A recent invitation to an art studio owned by a friend was as revealing
as watching the film called “Like the Benjamin”. The
film depicts an individual who is so intimidated by
his own insecurity that he lives his life running
away from it. It shows how deeply ingrained fear is
within human existence.
It reminds me of Michel Foucault, the renowned French philosopher,
saying that “fear is the driver of invention and the
source of advancement.” It appears that all the most
exciting advancements in the world relate to fear of
the unknown. Likewise, many businesses capitalize on
human fear and insecurity.
For my artist friend, the culture of fear stems from monotony. He
believes that peculiarity ensures competitive
survival. Sameness, he argues, deprives members of a
society their very instrument of success.
Progressive resemblance eats away at competitive
edge, and eventually leads to individual insecurity.
As complex as his philosophy might seem, it astonished me a lot. It
provides a rare workable theory for what used to
really bother me during my undergraduate studies.
Those years involved so much extracurricular reading
that the fear factor reached its peak level before
it plummeted down with established worldviews.
Homogeneity has become so obvious that my artist friend depicts it
through ‘ihumans’ just like ‘ipad’ and ‘iphone’.
‘ihumans’ are rectangular-headed humans with the
rectangle representing the many gadgets they use;
television being the primary quadrangle. ‘ihumans’
are highly affected by the television culture. They
think, dress, talk, eat and even aspire alike. As he
argues, life has become boring because it is filled
with overblown televised hot air.
Such homogeneity is a golden opportunity for businesses, however, as it
reduces the cost of niche marketing and enhances
brand recognition. The rule of thumb is to persuade
people to connect to a brand.
People easily relate to brands. They even define themselves by them.
Brands from Pepsi to Adidas have a huge fan base who
takes anything happening with the brands very
personally. Maintaining brand identity is tough.
Keeping individual identity is no less difficult.
It calls for resisting the tide of televised culture with a comparable
force of articulation, evidence and confidence. It
entails standing firm amid the chaos of fashion. It
requires establishing a comfort zone within the
sphere of instability. It demands an everyday fight
for individual boundaries and integrity.
What makes all this so difficult is the fact that it has to be done
without depriving other members of the society of
the same needs. Ironically, people often transcend
boundaries and challenge integrity. Not that they
would like to do so for the sake of doing it, but in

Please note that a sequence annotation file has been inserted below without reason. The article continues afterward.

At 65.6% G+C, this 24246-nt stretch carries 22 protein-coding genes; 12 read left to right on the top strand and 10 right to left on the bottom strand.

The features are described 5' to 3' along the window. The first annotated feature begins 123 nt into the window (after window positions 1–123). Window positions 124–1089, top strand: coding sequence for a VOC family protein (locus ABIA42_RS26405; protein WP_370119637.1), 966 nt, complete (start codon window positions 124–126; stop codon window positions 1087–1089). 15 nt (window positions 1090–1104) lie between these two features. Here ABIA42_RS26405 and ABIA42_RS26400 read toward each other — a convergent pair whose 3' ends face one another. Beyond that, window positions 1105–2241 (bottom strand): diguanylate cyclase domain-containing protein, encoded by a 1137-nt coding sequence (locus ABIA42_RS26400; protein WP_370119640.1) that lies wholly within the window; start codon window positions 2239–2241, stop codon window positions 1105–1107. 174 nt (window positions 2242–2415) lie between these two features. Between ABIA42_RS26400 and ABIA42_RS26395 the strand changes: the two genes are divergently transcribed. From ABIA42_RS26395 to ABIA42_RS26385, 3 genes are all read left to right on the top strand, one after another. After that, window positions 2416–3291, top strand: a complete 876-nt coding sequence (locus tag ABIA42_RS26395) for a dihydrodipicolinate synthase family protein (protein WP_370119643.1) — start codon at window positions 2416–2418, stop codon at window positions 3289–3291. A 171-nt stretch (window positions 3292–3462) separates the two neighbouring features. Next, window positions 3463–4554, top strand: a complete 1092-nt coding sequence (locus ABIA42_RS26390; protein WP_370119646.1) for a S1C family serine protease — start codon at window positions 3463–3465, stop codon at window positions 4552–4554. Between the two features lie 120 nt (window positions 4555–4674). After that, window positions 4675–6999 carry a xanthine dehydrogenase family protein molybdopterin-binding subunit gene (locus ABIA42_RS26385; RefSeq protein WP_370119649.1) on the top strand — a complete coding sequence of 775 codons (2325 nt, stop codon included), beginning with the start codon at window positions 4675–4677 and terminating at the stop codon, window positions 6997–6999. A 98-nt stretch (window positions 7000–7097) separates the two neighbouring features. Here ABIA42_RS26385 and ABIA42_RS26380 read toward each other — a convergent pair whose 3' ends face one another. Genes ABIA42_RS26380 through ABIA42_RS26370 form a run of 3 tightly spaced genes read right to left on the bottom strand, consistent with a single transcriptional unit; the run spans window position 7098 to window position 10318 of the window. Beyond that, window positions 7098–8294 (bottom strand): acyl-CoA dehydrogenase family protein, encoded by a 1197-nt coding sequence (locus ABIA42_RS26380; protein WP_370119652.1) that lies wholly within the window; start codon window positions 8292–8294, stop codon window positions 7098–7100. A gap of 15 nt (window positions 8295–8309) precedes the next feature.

search of the benefits they would tap from it.
I agreed with my artist friend that Ethiopians are becoming
increasingly homogeneous: as if run by a common
algorithm. Thoughts, responses, methods of inquiry
and analyses are all outrageously analogous.
All aspects of life - from music to business - are tainted by the
contamination of homogeneity. Lack of innovation is
narrowing the list of individual choices. Droning
tunes overwhelm everyday activities.
It has all become too vivid to avoid. A walk on the roads of Addis
Abeba is evidence of what it all means - people
doing the same things, in the same places and in the
same way. There is no easy way around it.
For some, joining the crowd is the only alternative. They do not want
to pay the price of divergence. More than the cost
and the foregone benefits, they often think that it
is not socially healthy. Since perception
establishes status, they would rather opt to go with
the drift than go for space in the sphere of
These kinds of people frequent the hot spots of the city, from modern
cafes to clubs. Often, they are the movers and
shakers of the city. Sadly, they know their
self-credibility loophole well. What a pain!
However, the majority adopt the craze unconsciously. Few are mindful of
this development because the local culture disguises
all reason. It is only after it is too late to
reverse trend that they become aware of it.
Monotony has an even farther-reaching effect. It erodes
competitiveness. It would even rob people of their
identity. There is no doubt that a society without
any comparative advantage is heading towards
At large, cultural peculiarity is the sum of individual heterogeneity.
I would prefer to live in the shadows of prejudice
than bet on my identity. So would I choose to remain
foolhardy than die living the insecurity of
It remains a puzzle for me how interlinked fear, insecurity and
uniformity are. Maybe, the beauty of art lays in its
ability to transcend the conventional and create
such a linkage. I realized this linkage standing in
that small studio packed with portraits.
It was unsettling. It has made me even more doubtful, but also more
conscious. As I went out of the studio, however, I
joined the sea.